Crazy Kit Meets Crazy Steer

Posted in: Featured, Ranch Life

The steers had blown through a fence, laying down hundreds of yards of woven wire, breaking off posts and braces, and had ended up on a creek bottom a mile or more away from their pasture. We had gotten the fence fixed and had the steers gathered and trailing back to their pasture. They were a bunch of high headed, wringy steers at best, and were still pretty stirred up two days after their big run. We were handling them with kid gloves, as they say.
As usual, the four cowdogs were along to help. They consisted of Border Collies, Reba and Jessie, and catch dogs of mixed breed, Toot and Kit. Toot was Kit’s mother. Kit, at two years old, was wound like an eight day clock and would rag on the other dogs endlessly and wear them out. I had started our ride off by putting Kit’s front leg through her collar. It kept her from being quite as obnoxious and the other dogs all appreciated it greatly. Every so often I’d swap legs in her collar, and usually, after two or three hours, she could be trusted with all four on the ground.
Kit was a squirrel, to say the least. Not only a high energy dog, but double, dirty tough as a catch dog, when she chose to work. When she worked, it was full bore, take no hostages, mayhem at times. Her dear mother was such a solid dog, that we had high hopes that with maturity, Kit would be too, so we kept her. Also, she was our little son’s dog, and she loved him, and that had also kept her from the rockpile graveyard. That and the fact that neither of us packed a gun while riding.
We had started on the east end and were gathering steers as we rode west. Kit and Toot were with me, and wouldn’t be used unless needed. Reba and Jessie were helping move the steers along and working with my husband. The steers were a little trotty, but were going in the right direction, so we just drifted quietly along with them, following the big meadow between the creek and the fenceline, headed west.
For no apparent reason, a Hereford looking steer suddenly left the bunch and took off to the north at a lope. He was headed for the fence, all alone, with no one bothering him. I didn’t try to intervene, hoping he’d turn west and stay on our side, or better yet, return to the bunch. There wasn’t a gate for a long way if he went over the fence, so my hopes were high that he wouldn’t. Kit, however, didn’t share my hopes and decided that things needed to be handled immediately. Away she went on three legs, deaf as a post in full pursuit, after the runaway steer. The steer saw her coming and grabbed another gear, headed straight for the fence. Kit was overtaking him like a cheetah when he reached the fence, which was woven wire with two strands of barb on top and tight. The steer and Kit cleared the fence side by side, and hit the ground running. Just a few strides from the fence, Kit got ahead and grabbed his face. I couldn’t see if it was nose, eyelid or what, but it made the steer beller loudly. Nearly flipping over with the dog on his head, the steer set the brakes, spun around and Kit lost her grip, rolling as she landed. She came up mad, and built to the steer again, and he suddenly remembered the warmth and security he’d felt with all of his friends in the bunch across the fence and was running back toward them. Kit bit him on the hip as they cleared the fence on the return, as she hadn’t quite caught up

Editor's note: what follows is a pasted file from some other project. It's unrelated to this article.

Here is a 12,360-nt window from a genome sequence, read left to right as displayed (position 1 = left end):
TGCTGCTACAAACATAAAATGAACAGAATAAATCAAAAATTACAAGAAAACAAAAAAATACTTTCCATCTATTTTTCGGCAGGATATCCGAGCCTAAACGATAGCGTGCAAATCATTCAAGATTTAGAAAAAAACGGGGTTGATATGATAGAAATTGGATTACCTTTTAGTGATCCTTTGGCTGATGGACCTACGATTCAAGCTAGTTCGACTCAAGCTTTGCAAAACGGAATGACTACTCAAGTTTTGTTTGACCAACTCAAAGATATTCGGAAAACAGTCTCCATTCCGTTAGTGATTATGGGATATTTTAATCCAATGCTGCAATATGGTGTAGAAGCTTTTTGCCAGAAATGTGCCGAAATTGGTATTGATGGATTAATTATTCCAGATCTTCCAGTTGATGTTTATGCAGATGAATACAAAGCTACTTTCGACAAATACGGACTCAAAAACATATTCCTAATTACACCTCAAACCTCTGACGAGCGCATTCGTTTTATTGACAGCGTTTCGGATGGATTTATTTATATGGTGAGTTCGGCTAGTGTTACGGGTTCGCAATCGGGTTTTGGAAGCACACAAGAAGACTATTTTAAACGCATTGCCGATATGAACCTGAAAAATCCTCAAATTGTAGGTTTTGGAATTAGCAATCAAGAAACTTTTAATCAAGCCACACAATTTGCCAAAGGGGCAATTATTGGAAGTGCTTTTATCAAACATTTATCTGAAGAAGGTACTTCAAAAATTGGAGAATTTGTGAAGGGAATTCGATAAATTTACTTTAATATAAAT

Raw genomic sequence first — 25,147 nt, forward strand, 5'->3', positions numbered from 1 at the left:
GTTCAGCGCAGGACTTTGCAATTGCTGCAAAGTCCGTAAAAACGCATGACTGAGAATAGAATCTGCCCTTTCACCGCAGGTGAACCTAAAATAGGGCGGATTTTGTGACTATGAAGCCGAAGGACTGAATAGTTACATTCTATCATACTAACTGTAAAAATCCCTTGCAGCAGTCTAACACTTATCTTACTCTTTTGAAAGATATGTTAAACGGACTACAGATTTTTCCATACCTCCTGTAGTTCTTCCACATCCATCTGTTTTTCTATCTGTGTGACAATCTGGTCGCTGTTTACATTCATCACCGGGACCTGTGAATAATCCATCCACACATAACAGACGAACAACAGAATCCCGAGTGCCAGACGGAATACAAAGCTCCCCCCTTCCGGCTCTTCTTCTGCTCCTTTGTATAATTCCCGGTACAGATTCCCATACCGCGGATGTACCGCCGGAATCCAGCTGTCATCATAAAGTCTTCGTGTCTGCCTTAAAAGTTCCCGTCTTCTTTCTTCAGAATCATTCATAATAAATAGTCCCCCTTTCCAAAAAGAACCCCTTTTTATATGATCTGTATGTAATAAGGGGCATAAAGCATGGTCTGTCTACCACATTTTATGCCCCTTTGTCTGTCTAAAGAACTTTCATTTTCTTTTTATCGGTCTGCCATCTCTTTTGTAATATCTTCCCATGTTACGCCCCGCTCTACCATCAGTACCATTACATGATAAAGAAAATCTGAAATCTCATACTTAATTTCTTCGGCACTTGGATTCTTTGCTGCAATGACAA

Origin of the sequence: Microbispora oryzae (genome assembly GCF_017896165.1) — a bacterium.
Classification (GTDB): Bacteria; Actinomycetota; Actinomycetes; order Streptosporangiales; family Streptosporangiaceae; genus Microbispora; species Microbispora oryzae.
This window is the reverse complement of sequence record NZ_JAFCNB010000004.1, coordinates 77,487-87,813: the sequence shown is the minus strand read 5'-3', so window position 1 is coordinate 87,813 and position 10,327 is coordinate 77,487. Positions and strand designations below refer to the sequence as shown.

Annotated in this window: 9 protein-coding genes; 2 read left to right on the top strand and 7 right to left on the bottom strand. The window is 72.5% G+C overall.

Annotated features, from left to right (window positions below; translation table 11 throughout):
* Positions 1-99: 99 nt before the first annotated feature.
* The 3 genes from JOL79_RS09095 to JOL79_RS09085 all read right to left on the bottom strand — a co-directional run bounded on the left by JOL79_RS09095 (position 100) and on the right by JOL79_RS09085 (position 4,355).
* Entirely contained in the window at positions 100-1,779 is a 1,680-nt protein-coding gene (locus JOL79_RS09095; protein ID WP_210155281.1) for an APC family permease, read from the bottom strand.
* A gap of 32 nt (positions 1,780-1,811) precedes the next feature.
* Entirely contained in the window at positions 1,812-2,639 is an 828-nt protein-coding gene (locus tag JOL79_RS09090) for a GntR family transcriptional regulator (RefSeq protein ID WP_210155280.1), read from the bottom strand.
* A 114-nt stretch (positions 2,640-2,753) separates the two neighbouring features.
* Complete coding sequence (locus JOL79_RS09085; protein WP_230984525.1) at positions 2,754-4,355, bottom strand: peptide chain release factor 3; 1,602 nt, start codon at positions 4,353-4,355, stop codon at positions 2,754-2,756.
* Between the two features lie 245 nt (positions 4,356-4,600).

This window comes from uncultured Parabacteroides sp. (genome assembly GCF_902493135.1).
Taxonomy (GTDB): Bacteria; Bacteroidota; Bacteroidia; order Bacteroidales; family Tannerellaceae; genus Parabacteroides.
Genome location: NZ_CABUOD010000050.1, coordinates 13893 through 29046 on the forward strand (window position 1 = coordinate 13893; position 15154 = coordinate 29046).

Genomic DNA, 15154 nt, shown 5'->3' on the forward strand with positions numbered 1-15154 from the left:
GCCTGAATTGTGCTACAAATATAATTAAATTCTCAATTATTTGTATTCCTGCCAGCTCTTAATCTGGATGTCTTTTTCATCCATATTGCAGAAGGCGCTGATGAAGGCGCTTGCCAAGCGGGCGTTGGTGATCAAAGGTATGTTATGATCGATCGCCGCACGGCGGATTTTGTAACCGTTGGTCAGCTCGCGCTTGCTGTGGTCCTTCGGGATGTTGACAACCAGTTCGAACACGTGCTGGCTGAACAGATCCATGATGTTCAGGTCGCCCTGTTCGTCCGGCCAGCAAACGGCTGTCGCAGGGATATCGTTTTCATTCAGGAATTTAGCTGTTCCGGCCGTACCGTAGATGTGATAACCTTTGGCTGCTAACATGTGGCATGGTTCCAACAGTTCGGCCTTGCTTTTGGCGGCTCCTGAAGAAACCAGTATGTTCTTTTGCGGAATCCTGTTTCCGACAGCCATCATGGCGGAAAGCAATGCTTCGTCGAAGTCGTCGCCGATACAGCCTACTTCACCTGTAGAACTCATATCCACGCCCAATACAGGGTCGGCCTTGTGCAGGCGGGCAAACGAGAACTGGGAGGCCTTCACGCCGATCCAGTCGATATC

to his head. When he hit the ground on the right side of the fence, he made a beeline for the middle of the bunch of steers, of course, stirring them into a lope in the process.

I had finally gotten Kit stopped and she came back to me, tongue hanging and a happy expression on her face. I didn’t know whether to beat her or praise her. What a nut, but, she’d gotten the job done without any damage to the fence, which wasn’t always the case when she got her throttle stuck. The steer never quit a bunch of cattle again while in our care.
I credit the fact that she was running on three legs that the steer was ever seen again, or if seen, still alive. Crazy Kit and a crazy steer, what a combination. The outcome was unbelievable, and I promise you, not all of her moments of unauthorized cattle handling were that successful.

Posted in: Featured, Ranch Life

About Jan Swan Wood

Jan was raised on a ranch in far western South Dakota. She grew up horseback working all descriptions of cattle, plus sheep and horses. After leaving home she pursued a post-graduate study of cowboying and dayworking in Nebraska, New Mexico, Montana, Wyoming and South Dakota....

View all posts by Jan Swan Wood